The three-dimensional open-mesh netting, also referred to as interconnective netting, permits natural bone tissue to grow into, through, behind and around it during the adaptive healing process whereby, after a relatively brief period—at least with regard to the substrate flow—the implanted shaft section will be integrated in the femur, ensuring extremely sturdy secondary fixation. Growing bone tissue into an open-mesh, three-dimensional netting is a process essentially known in the field of pure endoprosthetics. In that context, reference is made for instance to the German patent DE-PS 41 06 971.
The cone-shaped adapter provided at the distal end permits the attachment of a solid element, i.e. the substitute condyle. The adapter cone is composed of a conical collet with a conical clamping tenon, where the collet may be made a part of the shaft section while the tenon is integrated into the substitute condyle.
The substitute condyle distributes the pressure load over a larger area, while especially the replication of the natural condyles results in a more natural feeling, known as osteoperception, on the part of the patient.
The effect is further enhanced by the fact that the lining of the shank which is fitted over the femoral stump simulates the shape of the natural femoral sliding parts within a natural knee joint. Replicating in the substitute condyle the shape of natural condyles provides the clamping for the simulated sliding parts, substantially improving the bonding of the femoral stump of the patient while walking.
In an advantageous form of implementation, the substitute condyle consists of a basic metal body coated with an impact-absorbing plastic layer. This impact-absorbing layer prevents shocks from reaching the remaining femoral stump unattenuated. It can also help improve osteoperception, considering that in the case of a healthy person as well, shocks to which the knee and ankle joints are exposed are not transmitted to the femur unattenuated.
To be effective, the impact-absorbing layer is preferably 3 to 10 mm thick.
In a particularly preferred embodiment, the impact-absorbing layer consists of silicone, a material which has inherently resilient buffering properties and is extremely well suited to the application within the scope of this invention.
Referring now to the drawings wherein like elements are numbered alike in the several FIGURES:
FIG. 1 is schematic view of a femoral stump with a femoral stump endoprosthesis implanted in a truncated femur.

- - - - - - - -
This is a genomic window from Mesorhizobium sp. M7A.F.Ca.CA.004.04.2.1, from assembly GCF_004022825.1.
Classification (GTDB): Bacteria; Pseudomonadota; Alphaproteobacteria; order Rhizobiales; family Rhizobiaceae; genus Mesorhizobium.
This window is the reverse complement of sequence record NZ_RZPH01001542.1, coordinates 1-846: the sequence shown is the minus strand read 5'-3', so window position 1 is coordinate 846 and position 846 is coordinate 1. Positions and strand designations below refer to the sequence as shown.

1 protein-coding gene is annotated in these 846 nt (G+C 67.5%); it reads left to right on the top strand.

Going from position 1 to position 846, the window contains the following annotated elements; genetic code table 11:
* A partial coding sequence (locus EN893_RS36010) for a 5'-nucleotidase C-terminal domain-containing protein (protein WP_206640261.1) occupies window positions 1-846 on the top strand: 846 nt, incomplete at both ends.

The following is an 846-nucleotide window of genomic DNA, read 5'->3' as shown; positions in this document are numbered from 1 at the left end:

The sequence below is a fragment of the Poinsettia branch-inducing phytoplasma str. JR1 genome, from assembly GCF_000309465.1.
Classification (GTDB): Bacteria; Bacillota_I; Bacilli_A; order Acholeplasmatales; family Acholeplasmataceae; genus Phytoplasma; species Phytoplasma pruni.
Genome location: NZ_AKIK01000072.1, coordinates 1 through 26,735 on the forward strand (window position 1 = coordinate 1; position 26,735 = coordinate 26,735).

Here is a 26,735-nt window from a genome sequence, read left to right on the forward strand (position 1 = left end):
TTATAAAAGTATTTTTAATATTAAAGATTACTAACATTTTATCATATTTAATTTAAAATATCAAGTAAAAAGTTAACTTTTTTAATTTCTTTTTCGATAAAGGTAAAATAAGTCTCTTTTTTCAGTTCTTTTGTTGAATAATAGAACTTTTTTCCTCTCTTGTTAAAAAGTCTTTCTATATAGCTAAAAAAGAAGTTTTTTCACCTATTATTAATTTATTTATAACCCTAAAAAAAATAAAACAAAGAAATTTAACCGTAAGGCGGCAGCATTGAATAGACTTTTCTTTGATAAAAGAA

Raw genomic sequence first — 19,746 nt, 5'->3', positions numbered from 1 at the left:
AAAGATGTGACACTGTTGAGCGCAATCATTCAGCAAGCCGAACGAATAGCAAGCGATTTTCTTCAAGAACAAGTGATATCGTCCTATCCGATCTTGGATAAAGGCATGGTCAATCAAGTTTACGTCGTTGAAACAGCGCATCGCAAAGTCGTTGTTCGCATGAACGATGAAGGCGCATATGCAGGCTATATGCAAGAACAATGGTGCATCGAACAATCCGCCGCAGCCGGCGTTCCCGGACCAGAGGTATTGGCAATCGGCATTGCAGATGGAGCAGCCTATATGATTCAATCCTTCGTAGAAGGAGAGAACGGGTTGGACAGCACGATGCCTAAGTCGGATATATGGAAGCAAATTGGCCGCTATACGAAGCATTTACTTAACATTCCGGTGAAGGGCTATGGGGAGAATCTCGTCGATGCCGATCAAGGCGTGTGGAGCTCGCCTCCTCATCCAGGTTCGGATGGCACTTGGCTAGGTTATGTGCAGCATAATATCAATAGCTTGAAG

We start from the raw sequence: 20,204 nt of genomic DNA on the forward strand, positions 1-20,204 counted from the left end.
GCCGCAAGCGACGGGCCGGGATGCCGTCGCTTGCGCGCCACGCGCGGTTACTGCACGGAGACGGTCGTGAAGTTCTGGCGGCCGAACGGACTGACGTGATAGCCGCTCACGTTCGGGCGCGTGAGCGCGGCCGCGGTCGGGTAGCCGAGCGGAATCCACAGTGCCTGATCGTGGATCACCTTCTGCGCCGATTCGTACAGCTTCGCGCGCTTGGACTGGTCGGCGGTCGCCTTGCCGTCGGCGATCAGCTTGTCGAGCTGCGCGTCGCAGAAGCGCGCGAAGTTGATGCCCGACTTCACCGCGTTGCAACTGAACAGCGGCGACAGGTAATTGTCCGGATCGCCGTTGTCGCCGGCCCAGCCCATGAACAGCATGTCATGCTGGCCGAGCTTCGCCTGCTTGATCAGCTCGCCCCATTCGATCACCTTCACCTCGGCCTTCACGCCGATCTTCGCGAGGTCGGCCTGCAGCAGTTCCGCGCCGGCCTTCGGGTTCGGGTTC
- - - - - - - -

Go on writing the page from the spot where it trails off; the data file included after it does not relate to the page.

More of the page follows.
The following will explain this invention in more detail with the aid of one drawing.
The drawing is a schematic illustration of a femoral stump 1, with a femoral-stump endoprosthesis implanted in the truncated femur 5.
FIG. 1 is a schematic illustration of a femoral stump 1, with a femoral-stump endoprosthesis implanted in the truncated femur 5.
The proximal section of an intramedullar shaft 4 is implanted in the truncated femur 5. The surface of the shaft section 4 is covered with an open-mesh, three-dimensional netting 6 through which bone tissue can grow so that after a certain adaptive healing period, with respect to the substrate flow, the implanted section of the shaft 4 will have become a more or less integral part of the natural bone.
At its distal end, the shaft 4 connects to a cone-shaped adapter 7. By way of this cone-shaped adapter 7 the distal end of the shaft 4 is linked to the substitute condyle 11 (sic).
The substitute condyle element 8 is configured in such fashion that it replicates the shape of natural condyles 11 in a knee joint.
In the design example illustrated, the substitute condyle element 8 is coated with an impact-attenuating silicone layer 10.
The entire femoral-stump endoprosthesis is thus positioned within the femur. There is no gap anywhere in the area of the femoral stump.
The femoral stump 1 is encased in a femoral shank 2 to which the assembly 3 of artificial knee, lower leg and foot is attached.
The counterpart to the condyle element 8 with its replica of a natural condyle 11 is a correspondingly matched section in the interior of the shank 2 which simulates the natural sliding parts of a knee joint.
The femoral shank 2 in this case consists of pressure padding 14 laterally and medially fitted on the femoral stump and firmly locked onto the femoral stump by means of a clasp 12 and a tiltable hinge 13.
The knee-joint function per se is provided by an artificial knee joint 15 for instance as described in EP-C-0 358 056.